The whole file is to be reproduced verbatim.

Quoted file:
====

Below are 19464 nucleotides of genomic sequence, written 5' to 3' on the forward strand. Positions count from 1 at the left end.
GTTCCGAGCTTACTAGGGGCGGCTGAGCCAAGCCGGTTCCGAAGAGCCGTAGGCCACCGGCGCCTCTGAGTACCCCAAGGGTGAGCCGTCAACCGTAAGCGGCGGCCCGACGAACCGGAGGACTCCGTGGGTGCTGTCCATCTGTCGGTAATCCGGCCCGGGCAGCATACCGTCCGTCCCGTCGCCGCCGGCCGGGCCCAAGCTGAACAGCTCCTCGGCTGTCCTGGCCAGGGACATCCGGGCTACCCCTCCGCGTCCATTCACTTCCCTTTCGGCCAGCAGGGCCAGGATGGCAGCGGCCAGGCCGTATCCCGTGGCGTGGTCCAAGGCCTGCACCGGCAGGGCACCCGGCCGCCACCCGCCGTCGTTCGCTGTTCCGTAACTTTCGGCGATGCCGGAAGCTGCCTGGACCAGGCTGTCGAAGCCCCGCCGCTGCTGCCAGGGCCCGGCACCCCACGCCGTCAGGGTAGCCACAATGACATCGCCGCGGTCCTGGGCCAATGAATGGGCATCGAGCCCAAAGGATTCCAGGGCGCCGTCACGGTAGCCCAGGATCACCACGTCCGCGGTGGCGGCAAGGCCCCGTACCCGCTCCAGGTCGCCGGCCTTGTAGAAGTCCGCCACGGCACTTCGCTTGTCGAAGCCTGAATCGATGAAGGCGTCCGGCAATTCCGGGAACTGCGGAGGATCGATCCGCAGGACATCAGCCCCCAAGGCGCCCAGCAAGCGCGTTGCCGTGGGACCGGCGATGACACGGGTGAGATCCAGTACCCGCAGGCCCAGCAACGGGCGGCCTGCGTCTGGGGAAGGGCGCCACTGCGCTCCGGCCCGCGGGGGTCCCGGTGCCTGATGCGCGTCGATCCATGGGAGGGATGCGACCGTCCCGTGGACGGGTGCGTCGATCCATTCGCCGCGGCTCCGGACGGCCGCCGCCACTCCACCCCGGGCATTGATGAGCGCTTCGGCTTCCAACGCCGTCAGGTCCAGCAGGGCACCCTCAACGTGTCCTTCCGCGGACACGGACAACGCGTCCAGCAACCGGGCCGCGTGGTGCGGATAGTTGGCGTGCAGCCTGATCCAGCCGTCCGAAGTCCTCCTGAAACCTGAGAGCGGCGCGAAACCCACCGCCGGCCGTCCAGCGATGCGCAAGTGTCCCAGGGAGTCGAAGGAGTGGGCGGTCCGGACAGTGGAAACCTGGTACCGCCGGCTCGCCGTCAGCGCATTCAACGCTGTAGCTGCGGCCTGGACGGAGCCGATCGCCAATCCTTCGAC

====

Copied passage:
Below are 19464 nucleotides of genomic sequence, written 5' to 3' on the forward strand. Positions count from 1 at the left end.
GTTCCGAGCTTACTAGGGGCGGCTGAGCCAAGCCGGTTCCGAAGAGCCGTAGGCCACCGGCGCCTCTGAGTACCCCAAGGGTGAGCCGTCAACCGTAAGCGGCGGCCCGACGAACCGGAGGACTCCGTGGGTGCTGTCCATCTGTCGGTAATCCGGCCCGGGCAGCATACCGTCCGTCCCGTCGCCGCCGGCCGGGCCCAAGCTGAACAGCTCCTCGGCTGTCCTGGCCAGGGACATCCGGGCTACCCCTCCGCGTCCATTCACTTCCCTTTCGGCCAGCAGGGCCAGGATGGCAGCGGCCAGGCCGTATCCCGTGGCGTGGTCCAAGGCCTGCACCGGCAGGGCACCCGGCCGCCACCCGCCGTCGTTCGCTGTTCCGTAACTTTCGGCGATGCCGGAAGCTGCCTGGACCAGGCTGTCGAAGCCCCGCCGCTGCTGCCAGGGCCCGGCACCCCACGCCGTCAGGGTAGCCACAATGACATCGCCGCGGTCCTGGGCCAATGAATGGGCATCGAGCCCAAAGGATTCCAGGGCGCCGTCACGGTAGCCCAGGATCACCACGTCCGCGGTGGCGGCAAGGCCCCGTACCCGCTCCAGGTCGCCGGCCTTGTAGAAGTCCGCCACGGCACTTCGCTTGTCGAAGCCTGAATCGATGAAGGCGTCCGGCAATTCCGGGAACTGCGGAGGATCGATCCGCAGGACATCAGCCCCCAAGGCGCCCAGCAAGCGCGTTGCCGTGGGACCGGCGATGACACGGGTGAGATCCAGTACCCGCAGGCCCAGCAACGGGCGGCCTGCGTCTGGGGAAGGGCGCCACTGCGCTCCGGCCCGCGGGGGTCCCGGTGCCTGATGCGCGTCGATCCATGGGAGGGATGCGACCGTCCCGTGGACGGGTGCGTCGATCCATTCGCCGCGGCTCCGGACGGCCGCCGCCACTCCACCCCGGGCATTGATGAGCGCTTCGGCTTCCAACGCCGTCAGGTCCAGCAGGGCACCCTCAACGTGTCCTTCCGCGGACACGGACAACGCGTCCAGCAACCGGGCCGCGTGGTGCGGATAGTTGGCGTGCAGCCTGATCCAGCCGTCCGAAGTCCTCCTGAAACCTGAGAGCGGCGCGAAACCCACCGCCGGCCGTCCAGCGATGCGCAAGTGTCCCAGGGAGTCGAAGGAGTGGGCGGTCCGGACAGTGGAAACCTGGTACCGCCGGCTCGCCGTCAGCGCATTCAACGCTGTAGCTGCGGCCTGGACGGAGCCGATCGCCAATCCTTCGAC